“A break can be what we are aiming for” is a direct quotation from the author Sara Ahmed that points us towards the notion of rupture, of breakage, but also of a pause, an interruption. The fragile element may be a structure, a context or a situation that gradually wears us down, causing breakages and damage. The fact that we feel vulnerable means that we need safe places and spaces where we can gather our strength and build a family, a group, a tribe, a guerrilla force. Looking after ourselves and others is also a political act. Is there any way of relating to the break that does not aspire to restore what was broken? Remaining outside may constitute the safe place. A break may be what we are aiming for; it may be both a crevice and a hammer.
The works and formats in this exhibition revolve around and traverse these ideas that focus on vulnerability as power, the energy that comes from being demolished and demolishing at the same time, seeking, in a dual sense, the idea of the safe place and also the possibility of expanding, of circulating in a fragmentary and collective manner.
Thursday 24 May
When we are together we can be everywhere
Screening of the film by Marit Östberg When we are together we can be everywhere. Screening of short films selected by Héctor Acuña from his collection Pornífero Festival. Talk with Marit Östberg, Héctor Acuña and Lucía Egaña.
Friday 8 June
Moat by Laia Estruch + Girls Like Us
Presentation of Moat by Laia Estruch, and reading by the Girls Like Us collective.
Thursday 27 June
Mycket + Tami T.
Performance by the Mycket collective and closing party with a concert by Tami T.
We subvive in this era of high definition and low empathy. Hiding behind the regime of transparency is the dictatorship of specular objects. Identity has fragmented into Web morphemes: filters, “I like” and other clicks. Hype is the new faith and an outdated immunological firewall transforms otherness into a World of Warcraft horde. In the floor of Silicon Valley, a bunch of fingers slides across the black waters of a frozen lake; in its depths, a twinkling charm holds the erotic energy in a Cartesian chatroom. Fear and loathing on AliExpress. Time becomes a purchase history and the predictive program pursues the accident. Porno-existentialist philosophers debate the differences between the society of the spectacle and the spectral society: “Ne vous connectez jamais” on the façade of a data centre. In the distance, the scopic lament of voices on auto-tune drowns in a quantified sea. Greenpeace protects Technogaia. The data cold war to control painstaking and poor readings. Nick Land, Nobel Peace Prize winner. Cyber-realist demonstrators attack the parapsychology industry: no to the networks of hyperconnected ghosts. Steve Jobs cargo cult. When laughter turns to a smile, the only thing left to say is “LOL”.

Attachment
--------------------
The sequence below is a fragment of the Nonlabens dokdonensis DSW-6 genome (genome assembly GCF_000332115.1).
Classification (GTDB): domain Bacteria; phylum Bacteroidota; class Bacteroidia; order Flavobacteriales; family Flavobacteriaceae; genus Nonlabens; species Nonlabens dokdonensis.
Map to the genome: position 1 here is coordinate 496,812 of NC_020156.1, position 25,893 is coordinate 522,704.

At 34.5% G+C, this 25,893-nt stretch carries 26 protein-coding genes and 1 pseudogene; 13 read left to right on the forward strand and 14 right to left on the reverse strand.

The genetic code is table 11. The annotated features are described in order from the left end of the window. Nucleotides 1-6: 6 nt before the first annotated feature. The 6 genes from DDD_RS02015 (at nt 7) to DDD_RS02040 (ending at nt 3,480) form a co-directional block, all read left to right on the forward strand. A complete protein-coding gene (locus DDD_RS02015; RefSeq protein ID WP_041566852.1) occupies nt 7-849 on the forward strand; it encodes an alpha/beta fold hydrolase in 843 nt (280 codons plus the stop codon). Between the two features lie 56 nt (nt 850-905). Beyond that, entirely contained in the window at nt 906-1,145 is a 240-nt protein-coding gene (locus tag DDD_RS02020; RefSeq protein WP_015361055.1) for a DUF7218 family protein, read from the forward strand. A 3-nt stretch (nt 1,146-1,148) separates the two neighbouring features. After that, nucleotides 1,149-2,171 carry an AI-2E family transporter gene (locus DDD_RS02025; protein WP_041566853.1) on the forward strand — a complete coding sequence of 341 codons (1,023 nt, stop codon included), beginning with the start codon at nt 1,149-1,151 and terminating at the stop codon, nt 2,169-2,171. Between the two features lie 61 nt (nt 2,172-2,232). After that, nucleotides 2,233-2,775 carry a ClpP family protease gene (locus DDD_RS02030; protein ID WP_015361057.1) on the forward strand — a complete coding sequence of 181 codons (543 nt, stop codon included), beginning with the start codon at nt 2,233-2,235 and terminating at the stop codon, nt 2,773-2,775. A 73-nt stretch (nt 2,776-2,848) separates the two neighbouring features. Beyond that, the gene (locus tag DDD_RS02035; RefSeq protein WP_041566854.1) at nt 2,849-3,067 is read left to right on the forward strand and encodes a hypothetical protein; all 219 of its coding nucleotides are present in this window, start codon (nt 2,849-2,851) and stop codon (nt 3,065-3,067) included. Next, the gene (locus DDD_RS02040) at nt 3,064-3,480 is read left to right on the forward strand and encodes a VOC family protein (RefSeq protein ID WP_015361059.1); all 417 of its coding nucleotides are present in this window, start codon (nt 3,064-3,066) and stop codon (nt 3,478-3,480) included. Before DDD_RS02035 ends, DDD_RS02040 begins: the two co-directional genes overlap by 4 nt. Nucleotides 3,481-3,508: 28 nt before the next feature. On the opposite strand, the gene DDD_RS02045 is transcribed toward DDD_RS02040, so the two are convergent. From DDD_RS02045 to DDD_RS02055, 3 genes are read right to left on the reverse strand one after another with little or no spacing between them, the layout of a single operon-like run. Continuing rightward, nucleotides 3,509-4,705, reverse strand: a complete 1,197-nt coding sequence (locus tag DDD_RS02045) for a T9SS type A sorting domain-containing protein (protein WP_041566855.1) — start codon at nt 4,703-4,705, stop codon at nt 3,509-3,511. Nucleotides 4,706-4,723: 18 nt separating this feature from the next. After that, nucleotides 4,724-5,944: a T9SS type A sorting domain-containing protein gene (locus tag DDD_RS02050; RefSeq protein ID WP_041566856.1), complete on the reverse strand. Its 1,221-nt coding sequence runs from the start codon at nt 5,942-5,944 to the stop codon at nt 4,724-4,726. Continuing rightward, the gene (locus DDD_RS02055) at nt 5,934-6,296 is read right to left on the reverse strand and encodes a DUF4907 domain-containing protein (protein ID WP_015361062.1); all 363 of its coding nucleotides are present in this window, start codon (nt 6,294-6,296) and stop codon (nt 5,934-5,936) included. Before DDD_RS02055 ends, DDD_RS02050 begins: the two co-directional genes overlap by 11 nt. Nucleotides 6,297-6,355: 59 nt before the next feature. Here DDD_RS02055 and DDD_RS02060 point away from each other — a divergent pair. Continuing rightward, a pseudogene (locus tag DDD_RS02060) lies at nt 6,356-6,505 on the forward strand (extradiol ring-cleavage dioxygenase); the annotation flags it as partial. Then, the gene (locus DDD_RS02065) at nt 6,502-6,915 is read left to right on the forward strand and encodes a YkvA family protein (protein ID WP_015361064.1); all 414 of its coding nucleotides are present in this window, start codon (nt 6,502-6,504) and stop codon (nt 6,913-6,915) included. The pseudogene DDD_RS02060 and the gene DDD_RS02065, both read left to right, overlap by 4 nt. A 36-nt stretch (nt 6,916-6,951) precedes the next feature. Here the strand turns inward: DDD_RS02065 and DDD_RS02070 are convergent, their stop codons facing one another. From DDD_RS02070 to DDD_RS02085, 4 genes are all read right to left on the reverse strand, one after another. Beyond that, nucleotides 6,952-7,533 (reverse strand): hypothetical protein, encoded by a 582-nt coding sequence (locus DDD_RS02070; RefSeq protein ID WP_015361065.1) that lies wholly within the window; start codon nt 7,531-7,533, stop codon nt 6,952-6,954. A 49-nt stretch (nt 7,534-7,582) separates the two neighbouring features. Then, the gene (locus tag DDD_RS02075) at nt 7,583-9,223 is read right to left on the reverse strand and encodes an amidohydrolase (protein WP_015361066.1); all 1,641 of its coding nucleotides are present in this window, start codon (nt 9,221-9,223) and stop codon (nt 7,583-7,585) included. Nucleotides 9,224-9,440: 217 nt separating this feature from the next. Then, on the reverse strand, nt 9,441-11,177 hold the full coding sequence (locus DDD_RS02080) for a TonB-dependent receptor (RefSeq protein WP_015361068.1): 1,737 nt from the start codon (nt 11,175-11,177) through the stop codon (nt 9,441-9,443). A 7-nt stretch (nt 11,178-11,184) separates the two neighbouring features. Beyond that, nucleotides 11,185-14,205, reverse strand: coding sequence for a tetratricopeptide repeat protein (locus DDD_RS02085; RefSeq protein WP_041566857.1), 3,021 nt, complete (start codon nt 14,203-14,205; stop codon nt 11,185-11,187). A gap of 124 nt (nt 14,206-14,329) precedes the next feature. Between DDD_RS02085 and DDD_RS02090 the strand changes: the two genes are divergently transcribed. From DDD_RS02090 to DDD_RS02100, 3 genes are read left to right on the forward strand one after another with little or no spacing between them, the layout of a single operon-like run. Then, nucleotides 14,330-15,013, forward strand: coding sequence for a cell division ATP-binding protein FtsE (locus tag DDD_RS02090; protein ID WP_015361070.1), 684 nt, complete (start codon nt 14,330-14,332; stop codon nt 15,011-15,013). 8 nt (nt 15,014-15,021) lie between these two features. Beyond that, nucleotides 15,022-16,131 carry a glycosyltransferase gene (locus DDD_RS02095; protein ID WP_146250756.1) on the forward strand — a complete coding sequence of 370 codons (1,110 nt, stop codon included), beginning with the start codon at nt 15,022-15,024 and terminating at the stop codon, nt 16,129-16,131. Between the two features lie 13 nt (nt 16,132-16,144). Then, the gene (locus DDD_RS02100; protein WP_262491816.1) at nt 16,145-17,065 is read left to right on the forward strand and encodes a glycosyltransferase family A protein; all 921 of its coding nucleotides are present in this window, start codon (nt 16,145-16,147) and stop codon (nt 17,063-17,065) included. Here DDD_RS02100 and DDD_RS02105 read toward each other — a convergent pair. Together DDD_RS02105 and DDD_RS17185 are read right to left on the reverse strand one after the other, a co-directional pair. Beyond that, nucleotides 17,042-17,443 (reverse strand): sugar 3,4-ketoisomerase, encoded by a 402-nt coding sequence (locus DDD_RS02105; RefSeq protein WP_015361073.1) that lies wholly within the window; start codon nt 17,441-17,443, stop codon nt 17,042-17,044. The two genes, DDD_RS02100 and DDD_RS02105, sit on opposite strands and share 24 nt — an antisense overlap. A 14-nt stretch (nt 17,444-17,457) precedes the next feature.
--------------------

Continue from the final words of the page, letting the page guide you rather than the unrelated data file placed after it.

In a Barcelona enmeshed in the globalised collaborative economy, a shared flat is sponsored by a Russian and American multinational. In exchange for a paltry few material goods, the occupants display the brand in the privacy of their home on a collection of ordinary clothing.
The shared flat, both an expression of modern-day neoliberalism and a relic of Stalinist totalitarianism (the kommunalka), is a contract as flexible as it is constrictive.
artengo2000 presents a succession of genre movie scenes lubricated with microsociology and the psychoanalisis that imagines the meanderings of the protagonists through the dispositifs of sharing and their networks of friends connected by web platforms born in Silicon Valley.
My curiosity was piqued by the mysterious journey through Paris by a car with a strange artefact on its roof, emitting and spreading subsonic vibrations and waves like a virus as it made its way through the city in March or April 1968. the journey, witnessed by just a small proportion of the populace, the Gaston Lagaffes of the city and the country, took place a month or two before the May 1968 Revolution. If, as some say, the Russian Revolution of 1917 was originally nothing more than a happening organised by Lenin, then perhaps the origin of the Paris revolution of 1968 was the bad vibes of a jinx.